Monthly Archives: May 2009

Old swimming pool, Port Moresby 2009

…. my PC is back working….. oh the technology gremlins.


Again… out on the road… in transit…. heading home. Should be there in a few days. Until then, a bit of time in Port Moresby catching up with friends and getting a few things I need for work.

The last ten days have been very busy with getting the Slayer exhibition shipped and digging around in Australia trying to find a house. A few computer problems have slowed the work here. Hopefully be able to fix them once I hit home.

Male Big Belly Seahorse (c) Jonathan Clark-JonesJonathan Clark-Jones is a bit of a stand out. I am lucky to count him as a friend.

He is a man of exceptional dedication to the marine environment who goes about his business quietly. His photographs of a number of species of seahorse within Sydney Harbour give a wonderful illustration of gender, life cycle and behaviour within the natural environment. Even as he has watched on as various governing bodies have caused huge amounts of damage to the habitat that he was working in, the spark is still there.

His photography is direct, without overt trickery or stylised mimicry of what is hot right now. Whether he is working in the street, photographing a seahorse in a silty bay or drifting along a coral reef surrounded by flitting Anthias and marauding trevally, he maintains a sense of wonder for what is in front of him.

Federation SquareJonathan spent many years doing survey work in Sydney harbour on a few populations of seahorses. It was long, repetitive hours in the water, often cold and with poor water clarity. It was also thankless work, but he persevered, and the information collected has hopefully been used constructively. That sort of individual contribution to a larger research project would hopefully have been capitalised on by those assessing the data.

It is this strong need to see what is present that has made him a person so good at introducing people to the sea around Sydney. Calm, easy going and able to show people animals that are not immediately apparent. Those that were hesitant or without much expectation have returned from the sea with him to rave about what they have seen and what has unfolded in front of them on the easily accessible sandstone shoreline of the Sydney basin.

I met JCJ when I was a teenager pumping tanks in a local dive shop. I was a snotty little bugger, but he was happy to talk rubbish with me and put up with the usual crap that 15 year old guys go on with. Since then, nearly 14 years ago, we have been good friends, on occasion travelling together to dive in the ocean and stare at the fish. It was good to spend a little time with him in the waters of PNG in 2007. We had talked about it for so many years, and it was great for it to eventually happen.

Trevally (c) Jonathan Clark-Jones

Now this journal won’t descend into some sort of friendship-circle-jerk where we pat each other on the back with grandiose statements and compliments galore. But on occasion those things that many people speak about in private or passing need to be said publicly.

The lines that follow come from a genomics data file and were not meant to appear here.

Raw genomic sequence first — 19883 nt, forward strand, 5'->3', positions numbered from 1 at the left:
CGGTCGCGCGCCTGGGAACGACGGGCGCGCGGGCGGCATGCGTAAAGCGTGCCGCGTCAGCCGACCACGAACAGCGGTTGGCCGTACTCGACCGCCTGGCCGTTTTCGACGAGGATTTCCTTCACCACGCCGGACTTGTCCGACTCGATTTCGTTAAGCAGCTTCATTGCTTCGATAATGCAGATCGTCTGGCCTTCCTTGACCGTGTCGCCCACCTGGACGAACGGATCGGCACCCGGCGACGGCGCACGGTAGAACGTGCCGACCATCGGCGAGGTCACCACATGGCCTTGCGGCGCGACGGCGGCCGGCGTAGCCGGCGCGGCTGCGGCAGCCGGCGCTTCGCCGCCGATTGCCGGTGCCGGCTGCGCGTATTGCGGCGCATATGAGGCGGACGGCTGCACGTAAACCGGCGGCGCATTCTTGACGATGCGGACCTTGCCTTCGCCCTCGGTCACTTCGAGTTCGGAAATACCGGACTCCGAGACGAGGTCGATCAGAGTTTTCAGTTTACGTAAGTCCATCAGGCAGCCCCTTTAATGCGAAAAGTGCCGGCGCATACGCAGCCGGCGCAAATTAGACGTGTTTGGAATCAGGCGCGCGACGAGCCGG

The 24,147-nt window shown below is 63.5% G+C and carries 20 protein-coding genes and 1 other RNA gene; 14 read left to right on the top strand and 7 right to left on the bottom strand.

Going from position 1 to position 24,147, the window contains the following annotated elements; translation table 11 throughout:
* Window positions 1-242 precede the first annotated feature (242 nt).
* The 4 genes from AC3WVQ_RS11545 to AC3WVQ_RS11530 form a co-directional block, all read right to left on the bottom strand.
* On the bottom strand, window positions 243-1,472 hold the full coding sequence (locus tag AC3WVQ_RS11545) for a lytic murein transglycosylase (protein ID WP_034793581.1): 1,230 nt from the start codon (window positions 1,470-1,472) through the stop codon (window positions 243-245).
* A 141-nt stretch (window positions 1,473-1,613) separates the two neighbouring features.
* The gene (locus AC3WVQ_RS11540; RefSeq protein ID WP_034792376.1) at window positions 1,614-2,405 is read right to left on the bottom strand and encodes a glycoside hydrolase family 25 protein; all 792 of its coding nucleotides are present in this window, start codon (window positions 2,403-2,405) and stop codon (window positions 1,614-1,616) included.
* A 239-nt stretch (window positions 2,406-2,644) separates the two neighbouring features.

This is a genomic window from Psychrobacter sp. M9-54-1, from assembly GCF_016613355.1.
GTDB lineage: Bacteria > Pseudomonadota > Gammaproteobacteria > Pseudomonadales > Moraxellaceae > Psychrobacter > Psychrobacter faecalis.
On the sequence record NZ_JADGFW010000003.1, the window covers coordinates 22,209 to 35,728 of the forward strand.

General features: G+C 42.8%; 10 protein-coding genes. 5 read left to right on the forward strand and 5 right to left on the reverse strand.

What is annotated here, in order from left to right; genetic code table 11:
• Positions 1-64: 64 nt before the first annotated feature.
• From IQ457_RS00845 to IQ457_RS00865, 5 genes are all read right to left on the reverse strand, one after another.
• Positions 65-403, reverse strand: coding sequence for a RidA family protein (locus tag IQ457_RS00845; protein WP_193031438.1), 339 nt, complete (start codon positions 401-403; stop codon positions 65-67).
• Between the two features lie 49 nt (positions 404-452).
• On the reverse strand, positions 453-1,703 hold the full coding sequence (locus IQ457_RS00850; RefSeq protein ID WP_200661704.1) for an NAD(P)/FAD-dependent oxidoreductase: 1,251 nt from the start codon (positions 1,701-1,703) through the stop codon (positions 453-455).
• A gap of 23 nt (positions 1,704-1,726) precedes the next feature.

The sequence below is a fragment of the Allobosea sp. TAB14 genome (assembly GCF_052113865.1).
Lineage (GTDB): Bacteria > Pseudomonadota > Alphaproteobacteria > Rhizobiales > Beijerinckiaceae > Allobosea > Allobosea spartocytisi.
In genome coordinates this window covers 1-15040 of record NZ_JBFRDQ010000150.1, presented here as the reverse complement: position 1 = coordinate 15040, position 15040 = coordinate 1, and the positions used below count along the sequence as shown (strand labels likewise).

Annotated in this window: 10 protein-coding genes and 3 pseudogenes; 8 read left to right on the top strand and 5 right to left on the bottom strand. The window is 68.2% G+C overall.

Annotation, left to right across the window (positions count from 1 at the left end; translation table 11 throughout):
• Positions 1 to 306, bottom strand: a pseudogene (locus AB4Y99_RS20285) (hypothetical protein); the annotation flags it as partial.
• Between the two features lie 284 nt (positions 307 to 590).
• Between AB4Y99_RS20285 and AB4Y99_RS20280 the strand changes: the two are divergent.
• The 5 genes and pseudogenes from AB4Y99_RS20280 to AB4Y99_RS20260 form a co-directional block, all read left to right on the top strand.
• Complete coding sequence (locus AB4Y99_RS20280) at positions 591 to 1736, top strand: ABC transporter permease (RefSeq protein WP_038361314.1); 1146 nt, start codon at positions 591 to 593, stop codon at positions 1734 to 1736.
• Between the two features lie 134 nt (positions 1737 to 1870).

Here’s hoping that I can be generous with my time and attention in the manner that JCJ has been for so many people. Then again, my greatest hope is for a game of ‘last man standing’ with him on the deck of a dive boat, as long as I get first attempt. Just got to make sure that first one counts.

World Press Freedom Day

This day must be marked for its ambition.

I am not so certain as to what the day’s title refers to. This is not a smart arse remark, rather the more I think about it the more that it becomes such a complicated spiral into patronage, political persuasion, cultural context and access. The idea of the lack of government interference is simple enough, but….

So rather than gaze at my navel as I ponder the concept, I will rather just put my support behind the idea and hope that those working in the press find their way through such a thing. Good luck to you all.

Sitting in airports is always a joy. Today I dragged my butt through four airports across two countries.

So many nasty food options, so many gadget shops, such frightening prices. There are quite a few photographers that have worked in these places.

Arrivals & Departures (c) Gary Winogrand

Gary Winogrand published the book ‘arrivals and departures’, with all sorts of photographs full of the often kooky moments he seemed to find.

(c) Gary Winogrand

The books by Winogrand that I own are a wonderful experience where the photographs pile on top of each other to a crescendo. His pictures are fascinating, but I have not spent nearly enough time looking at his huge output.

(c) Vera Lutter

Vera Lutter also builds moments on each other, but in a wholly different manner. They all cram themselves into a single print. These are photographs that have soaked up hours or days or weeks or months of light through a tiny pinhole in the side of a shipping container. If you dig around on the web you can find a fantastic interview in bomb magazine from a while back. This interview can be found in a few places now.

(c) Vera Lutter

No doubt with a little looking you could come up with a huge compilation of photographers who have made pictures in airports around the globe. I’ve got a few from various places, maybe I’ll come back to this post in the future and drop one in. Have to dig around in the files and pick the least offensive.

Glad to be finished for the day. Air travel has definitely lost its appeal to me.